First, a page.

Tips on planning for a flood.
- Know if you live in a flood-risk area.
- Prepare personal emergency supply kits for your home, car and work (plan for at least a three-day supply of food and water for each family member).
- Have a grab-and-go kit ready if you have to leave your home quickly.
- Keep important papers in watertight containers and have a record of your valuables in a safe place.
- If flooding is likely in your area, listen to local media reports for information.
- Watch for warning signs: increased height and intensity of water flows, mudslides, debris in creeks, colour changes in water or leaning trees.
- Consider arrangements for your pets and any livestock.
- Check on elderly or disabled neighbours to ensure they are aware of the flood threat.
- Visit the Provincial Emergency Program website and your local community website for personal emergency preparedness information.
Privately owned and operated wells in areas affected by floods may have become contaminated or damaged by the flooding, leading to unsafe water. Areas where there has been emergency application of manure on farmland may be also impacted. The program will provide testing for safety. Until January 31, 2022, if you have a private surface water intake or well used for drinking water, contact Health Protection for information on eligibility. For more details, read the HealthLinkBC Information Bulletin.
Threatened by flood waters
If your property is threatened by rising waters:
- Bring in outdoor furniture; move essential items and any hazardous materials such as cleaners or pesticides to an upper floor or away from the area.
- Turn off utilities at the main switches or valves and unplug electrical items.
- Prepare for the possibility of evacuation.
- Visit BC Hydro for information on floods and electrical safety.
- Visit Fortis BC for information on floods.
If you must evacuate
- Always follow the instructions of local emergency officials.
- Ensure each family member has waterproof clothing and footwear.
- Lock all doors and windows and double check to ensure gas, electricity and water are all shut off.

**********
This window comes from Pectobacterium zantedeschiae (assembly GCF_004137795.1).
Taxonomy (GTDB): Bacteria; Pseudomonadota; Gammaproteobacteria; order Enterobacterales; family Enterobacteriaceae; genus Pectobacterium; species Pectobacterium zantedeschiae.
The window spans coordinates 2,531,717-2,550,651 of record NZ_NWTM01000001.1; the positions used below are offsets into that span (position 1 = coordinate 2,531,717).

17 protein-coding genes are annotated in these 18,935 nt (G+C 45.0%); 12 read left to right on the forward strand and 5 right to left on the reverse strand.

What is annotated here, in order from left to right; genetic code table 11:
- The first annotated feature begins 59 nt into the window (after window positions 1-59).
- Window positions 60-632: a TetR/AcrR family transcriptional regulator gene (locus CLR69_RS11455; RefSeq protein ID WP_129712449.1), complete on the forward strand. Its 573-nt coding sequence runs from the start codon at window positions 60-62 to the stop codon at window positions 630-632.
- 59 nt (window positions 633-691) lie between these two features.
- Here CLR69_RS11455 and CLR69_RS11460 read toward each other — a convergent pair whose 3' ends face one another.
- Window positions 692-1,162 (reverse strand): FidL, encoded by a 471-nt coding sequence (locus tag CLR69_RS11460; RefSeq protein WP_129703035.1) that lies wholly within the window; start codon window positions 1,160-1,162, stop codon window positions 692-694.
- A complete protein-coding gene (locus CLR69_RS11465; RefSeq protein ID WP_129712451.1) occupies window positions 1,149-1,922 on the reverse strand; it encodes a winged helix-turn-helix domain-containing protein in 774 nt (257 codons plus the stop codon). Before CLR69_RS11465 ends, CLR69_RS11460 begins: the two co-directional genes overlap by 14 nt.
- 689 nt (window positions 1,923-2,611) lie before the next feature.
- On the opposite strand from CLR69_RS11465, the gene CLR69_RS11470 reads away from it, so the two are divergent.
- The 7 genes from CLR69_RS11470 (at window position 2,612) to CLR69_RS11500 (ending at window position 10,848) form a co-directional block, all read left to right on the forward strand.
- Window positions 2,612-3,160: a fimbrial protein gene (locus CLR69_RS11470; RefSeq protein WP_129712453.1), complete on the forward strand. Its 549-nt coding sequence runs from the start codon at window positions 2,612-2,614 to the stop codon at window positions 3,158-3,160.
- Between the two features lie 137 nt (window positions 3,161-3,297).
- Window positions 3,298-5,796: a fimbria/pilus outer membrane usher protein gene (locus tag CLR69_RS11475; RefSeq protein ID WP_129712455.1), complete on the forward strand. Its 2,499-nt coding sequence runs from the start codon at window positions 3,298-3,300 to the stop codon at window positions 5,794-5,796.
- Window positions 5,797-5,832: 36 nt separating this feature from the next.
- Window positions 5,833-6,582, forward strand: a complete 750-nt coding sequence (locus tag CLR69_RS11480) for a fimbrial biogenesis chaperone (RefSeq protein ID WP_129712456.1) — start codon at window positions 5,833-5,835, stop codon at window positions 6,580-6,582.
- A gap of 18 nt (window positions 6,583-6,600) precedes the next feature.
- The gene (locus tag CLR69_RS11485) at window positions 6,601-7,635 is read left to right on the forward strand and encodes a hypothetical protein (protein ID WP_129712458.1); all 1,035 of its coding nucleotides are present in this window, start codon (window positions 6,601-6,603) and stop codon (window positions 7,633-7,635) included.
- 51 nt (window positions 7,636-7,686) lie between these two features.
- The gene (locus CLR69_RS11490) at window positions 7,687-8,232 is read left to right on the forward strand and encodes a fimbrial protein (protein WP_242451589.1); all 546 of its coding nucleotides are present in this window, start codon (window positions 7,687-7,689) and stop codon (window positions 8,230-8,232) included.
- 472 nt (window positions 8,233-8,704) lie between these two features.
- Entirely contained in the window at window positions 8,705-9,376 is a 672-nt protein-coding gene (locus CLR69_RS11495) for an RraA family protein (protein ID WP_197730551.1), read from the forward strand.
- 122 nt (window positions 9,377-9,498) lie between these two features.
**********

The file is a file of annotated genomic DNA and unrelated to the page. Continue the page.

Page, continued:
- Turn off your gas at the main shut-off valve. Don’t turn it back on yourself.
- Take extra care while driving – familiar roads may look dramatically different when flooded. Do not drive into flooded areas. Check the road conditions before you leave.
- Do not walk through moving water. Less than 15 centimetres of moving water can make you fall. If you have to walk in water, go where the water is not moving and watch for tripping hazards.
- In the event of an evacuation, make sure you register at your local community reception centre.
- Keep disaster response routes clear.
After a flood
- Listen for news reports to learn whether the water supply is safe to drink. Watch for boil water advisories.
- Avoid floodwaters – it may be contaminated or electrically charged from downed power lines.
- Return home only when authorities indicate it is safe.
- Clean and disinfect everything that got wet. Mud left from floodwater can contain sewage and chemicals. BC HealthLink has information in multiple languages about how to clean up after a flood.
- Do not turn on electrical switches or wet electrical equipment unless verified by an electrician.
- Throw out food contaminated by either flood waters or being left in an unplugged fridge.
- Contact your insurance and utility companies.
Taking care of mental health during flood events
- A flood can be very stressful. Fraser Health has resources to support your mental health needs.
- For a child/youth mental health crisis, call Fraser Health’s START program at 1-844-782-781.
- For mental health/substance use concerns, call the 24/7 Fraser Health Crisis Line at 604-951-8855 or toll-free at 1-877-820-7444.
- Fraser Health also provides connections to cross-cultural supports for mental health concerns, including resources and videos.
- For Crisis lines that offer culturally safe supports please call:
- To access Fraser Health Virtual Care, call 1-800-314-0999 (7 days a week 10:00 a.m. to 10:00 p.m.)
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